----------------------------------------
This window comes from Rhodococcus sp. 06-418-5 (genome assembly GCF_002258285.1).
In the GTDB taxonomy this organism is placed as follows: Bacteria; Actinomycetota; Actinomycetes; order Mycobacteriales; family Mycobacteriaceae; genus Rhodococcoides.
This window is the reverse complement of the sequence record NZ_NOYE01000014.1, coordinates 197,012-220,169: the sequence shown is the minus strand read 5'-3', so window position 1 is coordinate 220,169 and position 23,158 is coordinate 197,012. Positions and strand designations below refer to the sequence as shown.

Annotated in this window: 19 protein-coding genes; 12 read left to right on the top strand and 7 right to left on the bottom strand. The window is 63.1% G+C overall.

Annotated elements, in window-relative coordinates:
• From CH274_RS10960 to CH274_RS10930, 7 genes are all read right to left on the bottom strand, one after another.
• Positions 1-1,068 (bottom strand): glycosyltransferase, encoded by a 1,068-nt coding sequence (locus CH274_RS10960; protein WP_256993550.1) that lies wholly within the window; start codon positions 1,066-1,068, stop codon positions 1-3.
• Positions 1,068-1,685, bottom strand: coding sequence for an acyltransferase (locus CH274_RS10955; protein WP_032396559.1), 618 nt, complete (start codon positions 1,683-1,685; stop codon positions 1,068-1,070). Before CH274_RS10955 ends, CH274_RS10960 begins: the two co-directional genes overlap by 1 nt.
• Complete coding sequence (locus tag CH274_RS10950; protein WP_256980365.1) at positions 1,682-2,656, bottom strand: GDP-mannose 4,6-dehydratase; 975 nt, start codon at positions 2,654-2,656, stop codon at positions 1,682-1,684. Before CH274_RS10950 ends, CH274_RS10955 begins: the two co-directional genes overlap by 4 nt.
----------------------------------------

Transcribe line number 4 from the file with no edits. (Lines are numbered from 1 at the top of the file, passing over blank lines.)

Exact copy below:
Annotated in this window: 19 protein-coding genes; 12 read left to right on the top strand and 7 right to left on the bottom strand. The window is 63.1% G+C overall.